Gear For The Aggressive Photographer – Part 2

Sometimes the going gets tough,  and photographers simply have to get tougher. Here’s the gear to help you do just that.

Sometimes, photography can be compared to an adorable kitten; gentle, delicate, and requiring the utmost precision to pet it the right way.  However, sometimes that kitten becomes a vicious lion, and when photography starts to bite, it’s time to bite back.

If you missed part 1 of this article, check it out HERE.

Whether it’s due to sub-zero temperatures, seven-hour hikes through rugged mountains, or having to outrun a ravenous pack of zombies, photography is not always an easy sport. To help make dealing with these tough situations easier, we take a look at some wicked gear for the aggressive photographer.

Lowepro’s SlipLock harness system can be one of the most vital tools in a photographer’s arsenal. The harness system is fully customizable to fit the user’s needs. The Lowepro harness uses a modular system that fits a wide range of add-ons, consisting of a variety of lens pouches, pockets, and bags.

The belt holds most of the storage space, and is sold on its own. The shoulder straps must be purchased separately, and they make the belt much more comfortable to wear. The shoulder straps take some of the weight off the belt and distribute that weight through the shoulders. This alleviates a lot of fatigue and soreness when photographers must carry a hefty amount of gear while on the go. Plus, the shoulder straps themselves can hold a total of four attachments.

The shoulder straps and belt don’t come with any attachments, so right off the bat, users won’t be able to carry anything just yet.

Being able to customize the set up and loadout of the belt and shoulder straps allows photographers to adapt to any situation.

For photographers who need to hike, camp, and backpack through rough terrain, the Lowepro Harness is a dream come true. The harness can be worn with a fully loaded pack-bag, as well as other shoulder harnesses to hold the camera. The material and construction of the harness itself is tough and durable. The lens cases are heavily padded and scruff resistant. Rugged build and light weight score the lens cases an A+.

Backpacking is an intense and exhausting sport. The last thing a backpacking photographer wants to do is remove his or her heavy pack bag to fish out a lens just to take a shot.

The lowepro harness keeps lenses and important camera gear well within reach. As seen in the photo above, we are also able to conveniently secure a monopod to the harness as well.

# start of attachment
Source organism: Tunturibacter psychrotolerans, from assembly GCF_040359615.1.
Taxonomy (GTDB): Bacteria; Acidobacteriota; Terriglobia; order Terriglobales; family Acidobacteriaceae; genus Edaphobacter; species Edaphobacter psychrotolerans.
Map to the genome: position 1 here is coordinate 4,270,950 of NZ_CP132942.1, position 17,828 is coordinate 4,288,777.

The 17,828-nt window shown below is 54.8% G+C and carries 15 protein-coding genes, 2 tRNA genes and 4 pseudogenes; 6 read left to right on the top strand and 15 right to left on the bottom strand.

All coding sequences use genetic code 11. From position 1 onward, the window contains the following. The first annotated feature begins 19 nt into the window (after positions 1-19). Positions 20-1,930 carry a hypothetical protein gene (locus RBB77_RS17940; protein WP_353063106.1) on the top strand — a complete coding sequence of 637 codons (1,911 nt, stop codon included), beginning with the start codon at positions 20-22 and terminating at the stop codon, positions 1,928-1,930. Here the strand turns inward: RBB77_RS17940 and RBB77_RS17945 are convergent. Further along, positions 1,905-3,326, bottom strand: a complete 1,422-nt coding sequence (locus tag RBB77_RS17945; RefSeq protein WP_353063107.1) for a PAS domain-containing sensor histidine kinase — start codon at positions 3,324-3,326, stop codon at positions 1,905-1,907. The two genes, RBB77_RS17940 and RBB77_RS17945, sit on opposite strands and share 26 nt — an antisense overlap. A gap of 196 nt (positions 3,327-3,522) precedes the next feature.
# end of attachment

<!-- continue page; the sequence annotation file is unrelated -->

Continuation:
The Lowepro harness also has a few sturdy, metal rings. These can be used to latch on all sorts of vital gear. We slapped on a pair of smartly sized carbiners to make an easy way to latch on a monopod. We used zipties to attach  keyrings to our monopod. This allows us to latch the monopod on the lowepro harness, as well as access it easily and quickly.

The monopod with a pivoting head can be a valuable tool for any photographer. For those photographers who play a bit rougher, this type of monopod is an absolute must have.

Having to carry around a tripod in hand for long periods of time is just not practical, especially when hiking in rough terrain. Monopods, on the other hand, are light weight and compact, making them excellent hiking companions. They are great for gaining stability, but can also be used to elevate the camera. This allows photographers to capture scenes in a unique way.

 

When elevating the camera using the monopod, it can be difficult to take multiple exposures. That’s why we combine the monopod with a wired remote to capture some unique scenes.

Combining the Samyang 8mm fisheye with a monopod and wired remote makes sharing close encounters with giraffes a breeze.

A scene like this would be extremely difficult to capture without a wired remote. The wired remote allows the photographer to take multiple exposures without having to lower the camera and raise it up again repeatedly.

*Editors note: I came up with the idea of using the wired remote with the monopod while trying to snap photos of a giraffe at Taronga Zoo in Sydney. The remote allowed me to take a few dozen shots quickly, and since then, I’ve referred to this technique as “Giraffing“.

Monopods can be used for much more than just holding cameras. They can also be used to hold flash guns! Being able to use off-camera flash while moving around quickly has amazing advantages.

In the setup above, the camera has a wireless emitter, which triggers the wireless receiver connected to the flash. A diffuser is used to soften the light and make it look more natural. Below are the results of chasing down zombies, even after the sun went down.

 

Nothing compliments a killer zombie quite like a killer stache.

Even in undeath, zombies make sure to keep their glasses clean and teeth sparkling white.

Say cheese and die…or un-die… wait, now we’re just confused.

With the Stedi Stock stabilizer, Op-Tech Shoulder Harness, Lowepro Harness, and pivoting head monopod, this photographer is ready to do some damage

Some photographers have to play a bit more aggressively to get the shots they’re looking for. Luckily for us, there’s plenty of gear to help make the job easier. Join us next time for the photographer’s outdoor survival guide.

Click to register for free entry!

Happy Hunting,

Jerrel Dulay

Jerrel Dulay

iDigital Darwin

Title Image by Heath Quint

All Photos copyright Jerrel Dulay *excluding title image and marketing images of Manfroto Monopod and Nikon Wired Remote

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About idigitaldarwin

Helping people stay informed with the latest ground breaking technology and valuable photo-imaging and gadget tips. View all posts by idigitaldarwin

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